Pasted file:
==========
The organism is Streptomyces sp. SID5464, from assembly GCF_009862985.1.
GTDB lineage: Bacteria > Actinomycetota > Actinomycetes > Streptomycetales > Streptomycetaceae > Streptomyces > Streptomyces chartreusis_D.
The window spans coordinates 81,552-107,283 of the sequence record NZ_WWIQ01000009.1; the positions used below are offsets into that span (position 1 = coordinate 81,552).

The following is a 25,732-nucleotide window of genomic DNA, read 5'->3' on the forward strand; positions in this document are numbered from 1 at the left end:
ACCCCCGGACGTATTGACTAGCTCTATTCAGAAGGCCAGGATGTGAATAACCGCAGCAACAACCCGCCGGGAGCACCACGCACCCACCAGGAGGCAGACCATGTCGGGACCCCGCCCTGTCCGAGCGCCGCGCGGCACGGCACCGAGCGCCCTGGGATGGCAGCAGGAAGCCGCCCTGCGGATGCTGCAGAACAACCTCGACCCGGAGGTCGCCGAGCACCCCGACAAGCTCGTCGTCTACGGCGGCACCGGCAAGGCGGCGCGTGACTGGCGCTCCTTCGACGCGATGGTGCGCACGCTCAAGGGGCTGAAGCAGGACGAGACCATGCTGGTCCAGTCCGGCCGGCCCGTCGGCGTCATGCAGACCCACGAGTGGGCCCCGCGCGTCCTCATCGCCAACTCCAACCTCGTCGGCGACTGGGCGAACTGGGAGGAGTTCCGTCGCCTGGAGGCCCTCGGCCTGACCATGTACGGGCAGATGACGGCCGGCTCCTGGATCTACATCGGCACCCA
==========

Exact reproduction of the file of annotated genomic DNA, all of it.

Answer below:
The organism is Streptomyces sp. SID5464, from assembly GCF_009862985.1.
GTDB lineage: Bacteria > Actinomycetota > Actinomycetes > Streptomycetales > Streptomycetaceae > Streptomyces > Streptomyces chartreusis_D.
The window spans coordinates 81,552-107,283 of the sequence record NZ_WWIQ01000009.1; the positions used below are offsets into that span (position 1 = coordinate 81,552).

The following is a 25,732-nucleotide window of genomic DNA, read 5'->3' on the forward strand; positions in this document are numbered from 1 at the left end:
ACCCCCGGACGTATTGACTAGCTCTATTCAGAAGGCCAGGATGTGAATAACCGCAGCAACAACCCGCCGGGAGCACCACGCACCCACCAGGAGGCAGACCATGTCGGGACCCCGCCCTGTCCGAGCGCCGCGCGGCACGGCACCGAGCGCCCTGGGATGGCAGCAGGAAGCCGCCCTGCGGATGCTGCAGAACAACCTCGACCCGGAGGTCGCCGAGCACCCCGACAAGCTCGTCGTCTACGGCGGCACCGGCAAGGCGGCGCGTGACTGGCGCTCCTTCGACGCGATGGTGCGCACGCTCAAGGGGCTGAAGCAGGACGAGACCATGCTGGTCCAGTCCGGCCGGCCCGTCGGCGTCATGCAGACCCACGAGTGGGCCCCGCGCGTCCTCATCGCCAACTCCAACCTCGTCGGCGACTGGGCGAACTGGGAGGAGTTCCGTCGCCTGGAGGCCCTCGGCCTGACCATGTACGGGCAGATGACGGCCGGCTCCTGGATCTACATCGGCACCCA